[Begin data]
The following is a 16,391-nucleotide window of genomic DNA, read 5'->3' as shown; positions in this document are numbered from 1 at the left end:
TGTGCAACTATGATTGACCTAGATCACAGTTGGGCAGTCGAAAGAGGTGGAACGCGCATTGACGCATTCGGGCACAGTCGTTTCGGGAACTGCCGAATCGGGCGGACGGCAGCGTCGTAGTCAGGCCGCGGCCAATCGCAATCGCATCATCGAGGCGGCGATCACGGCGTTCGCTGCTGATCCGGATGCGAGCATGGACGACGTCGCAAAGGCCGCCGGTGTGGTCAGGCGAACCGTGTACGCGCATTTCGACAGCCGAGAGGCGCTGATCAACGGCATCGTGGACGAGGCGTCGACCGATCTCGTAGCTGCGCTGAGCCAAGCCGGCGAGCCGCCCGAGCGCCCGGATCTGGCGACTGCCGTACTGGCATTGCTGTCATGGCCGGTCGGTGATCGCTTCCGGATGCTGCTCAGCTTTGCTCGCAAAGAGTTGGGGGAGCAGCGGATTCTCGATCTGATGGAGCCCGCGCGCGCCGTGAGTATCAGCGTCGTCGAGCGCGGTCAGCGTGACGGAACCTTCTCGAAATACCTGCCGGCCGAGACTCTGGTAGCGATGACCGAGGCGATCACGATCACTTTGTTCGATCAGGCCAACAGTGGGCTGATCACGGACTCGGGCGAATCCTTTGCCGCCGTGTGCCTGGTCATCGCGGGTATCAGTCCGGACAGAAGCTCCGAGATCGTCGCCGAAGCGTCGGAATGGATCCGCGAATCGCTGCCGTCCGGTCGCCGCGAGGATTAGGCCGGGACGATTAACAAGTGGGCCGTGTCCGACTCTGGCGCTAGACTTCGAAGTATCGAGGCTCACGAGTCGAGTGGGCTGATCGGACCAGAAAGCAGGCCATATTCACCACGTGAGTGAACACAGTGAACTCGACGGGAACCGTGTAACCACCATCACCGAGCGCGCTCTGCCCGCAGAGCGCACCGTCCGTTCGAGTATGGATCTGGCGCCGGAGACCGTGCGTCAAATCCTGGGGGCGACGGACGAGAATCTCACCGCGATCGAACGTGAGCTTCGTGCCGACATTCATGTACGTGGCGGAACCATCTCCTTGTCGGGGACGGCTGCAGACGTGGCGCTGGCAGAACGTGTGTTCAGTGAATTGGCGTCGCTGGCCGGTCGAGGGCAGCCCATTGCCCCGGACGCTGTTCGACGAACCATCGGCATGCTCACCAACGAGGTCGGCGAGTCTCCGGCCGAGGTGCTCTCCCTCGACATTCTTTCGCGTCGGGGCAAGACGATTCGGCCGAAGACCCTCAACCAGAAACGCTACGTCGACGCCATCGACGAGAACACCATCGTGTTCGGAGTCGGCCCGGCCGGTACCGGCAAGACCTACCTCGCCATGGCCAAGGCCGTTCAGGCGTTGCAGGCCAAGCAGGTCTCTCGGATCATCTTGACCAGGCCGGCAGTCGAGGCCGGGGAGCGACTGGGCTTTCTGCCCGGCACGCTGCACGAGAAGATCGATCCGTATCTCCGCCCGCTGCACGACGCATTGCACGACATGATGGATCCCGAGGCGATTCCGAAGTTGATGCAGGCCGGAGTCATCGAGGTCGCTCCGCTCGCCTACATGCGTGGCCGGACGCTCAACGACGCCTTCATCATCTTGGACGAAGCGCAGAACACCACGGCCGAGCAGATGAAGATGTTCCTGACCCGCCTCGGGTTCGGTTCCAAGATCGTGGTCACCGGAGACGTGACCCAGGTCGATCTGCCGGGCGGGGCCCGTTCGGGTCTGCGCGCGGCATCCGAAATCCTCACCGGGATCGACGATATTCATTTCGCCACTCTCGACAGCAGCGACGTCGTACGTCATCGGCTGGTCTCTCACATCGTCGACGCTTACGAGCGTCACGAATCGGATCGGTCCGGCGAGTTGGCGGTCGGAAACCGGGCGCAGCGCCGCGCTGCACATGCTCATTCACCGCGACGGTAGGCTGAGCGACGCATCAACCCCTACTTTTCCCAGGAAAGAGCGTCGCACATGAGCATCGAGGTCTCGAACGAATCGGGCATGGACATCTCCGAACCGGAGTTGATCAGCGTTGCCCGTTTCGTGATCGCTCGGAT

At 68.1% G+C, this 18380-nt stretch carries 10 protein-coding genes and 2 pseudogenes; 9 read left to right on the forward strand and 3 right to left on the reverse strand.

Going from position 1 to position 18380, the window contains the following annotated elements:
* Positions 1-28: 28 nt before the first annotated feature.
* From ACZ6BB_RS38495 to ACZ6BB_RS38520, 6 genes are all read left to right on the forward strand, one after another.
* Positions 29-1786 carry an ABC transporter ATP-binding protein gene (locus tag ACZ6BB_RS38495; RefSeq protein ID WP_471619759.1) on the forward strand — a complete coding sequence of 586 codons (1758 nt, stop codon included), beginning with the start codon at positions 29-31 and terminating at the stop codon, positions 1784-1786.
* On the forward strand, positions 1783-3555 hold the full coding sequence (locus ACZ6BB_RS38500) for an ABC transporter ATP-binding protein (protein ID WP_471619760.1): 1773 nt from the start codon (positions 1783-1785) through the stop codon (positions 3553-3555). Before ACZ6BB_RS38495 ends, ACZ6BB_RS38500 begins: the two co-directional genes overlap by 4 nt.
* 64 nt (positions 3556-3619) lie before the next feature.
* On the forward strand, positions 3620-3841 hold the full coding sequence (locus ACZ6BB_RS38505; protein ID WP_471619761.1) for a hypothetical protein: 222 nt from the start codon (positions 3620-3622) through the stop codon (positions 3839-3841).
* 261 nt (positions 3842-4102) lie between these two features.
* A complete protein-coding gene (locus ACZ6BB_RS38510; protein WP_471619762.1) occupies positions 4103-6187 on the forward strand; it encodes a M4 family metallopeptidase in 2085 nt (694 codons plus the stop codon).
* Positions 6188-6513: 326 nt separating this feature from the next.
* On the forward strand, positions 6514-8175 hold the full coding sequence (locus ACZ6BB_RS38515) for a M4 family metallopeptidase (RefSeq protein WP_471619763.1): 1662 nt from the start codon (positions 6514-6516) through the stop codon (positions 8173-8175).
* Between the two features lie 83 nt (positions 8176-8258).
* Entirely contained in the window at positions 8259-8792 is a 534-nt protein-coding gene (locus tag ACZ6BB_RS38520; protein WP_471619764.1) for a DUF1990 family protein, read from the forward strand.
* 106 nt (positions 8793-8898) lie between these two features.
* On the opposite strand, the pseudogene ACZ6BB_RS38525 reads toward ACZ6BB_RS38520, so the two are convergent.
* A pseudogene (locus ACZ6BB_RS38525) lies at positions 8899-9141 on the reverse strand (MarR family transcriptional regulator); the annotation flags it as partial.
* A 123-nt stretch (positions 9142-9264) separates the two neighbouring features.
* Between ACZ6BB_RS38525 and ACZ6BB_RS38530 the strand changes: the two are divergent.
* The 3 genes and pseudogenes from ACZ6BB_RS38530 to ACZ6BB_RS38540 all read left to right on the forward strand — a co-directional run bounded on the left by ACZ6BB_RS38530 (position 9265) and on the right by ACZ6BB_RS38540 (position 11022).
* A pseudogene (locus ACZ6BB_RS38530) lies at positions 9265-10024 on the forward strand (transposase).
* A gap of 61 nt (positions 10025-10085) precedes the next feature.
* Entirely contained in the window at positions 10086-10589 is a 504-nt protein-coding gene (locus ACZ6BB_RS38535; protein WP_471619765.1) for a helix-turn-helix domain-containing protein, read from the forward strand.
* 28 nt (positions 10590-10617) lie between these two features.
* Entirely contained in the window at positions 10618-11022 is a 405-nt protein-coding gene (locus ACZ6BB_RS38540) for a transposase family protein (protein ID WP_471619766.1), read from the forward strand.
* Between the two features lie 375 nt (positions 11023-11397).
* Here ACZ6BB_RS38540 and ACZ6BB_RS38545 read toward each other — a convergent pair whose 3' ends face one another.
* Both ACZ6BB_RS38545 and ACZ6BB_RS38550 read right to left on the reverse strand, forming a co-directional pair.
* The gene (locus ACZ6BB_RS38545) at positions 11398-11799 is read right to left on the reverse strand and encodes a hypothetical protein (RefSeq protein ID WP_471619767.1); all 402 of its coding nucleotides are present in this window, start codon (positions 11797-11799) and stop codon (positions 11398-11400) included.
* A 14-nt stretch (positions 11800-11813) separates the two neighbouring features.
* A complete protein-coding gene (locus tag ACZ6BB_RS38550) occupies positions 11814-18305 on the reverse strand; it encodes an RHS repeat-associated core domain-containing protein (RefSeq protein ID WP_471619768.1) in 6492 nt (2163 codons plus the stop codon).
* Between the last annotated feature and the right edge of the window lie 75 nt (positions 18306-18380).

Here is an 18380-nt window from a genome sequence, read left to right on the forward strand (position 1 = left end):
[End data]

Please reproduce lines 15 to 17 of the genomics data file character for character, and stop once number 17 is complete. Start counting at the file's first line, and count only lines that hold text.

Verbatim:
* Between the two features lie 83 nt (positions 8176-8258).
* Entirely contained in the window at positions 8259-8792 is a 534-nt protein-coding gene (locus tag ACZ6BB_RS38520; protein WP_471619764.1) for a DUF1990 family protein, read from the forward strand.
* 106 nt (positions 8793-8898) lie between these two features.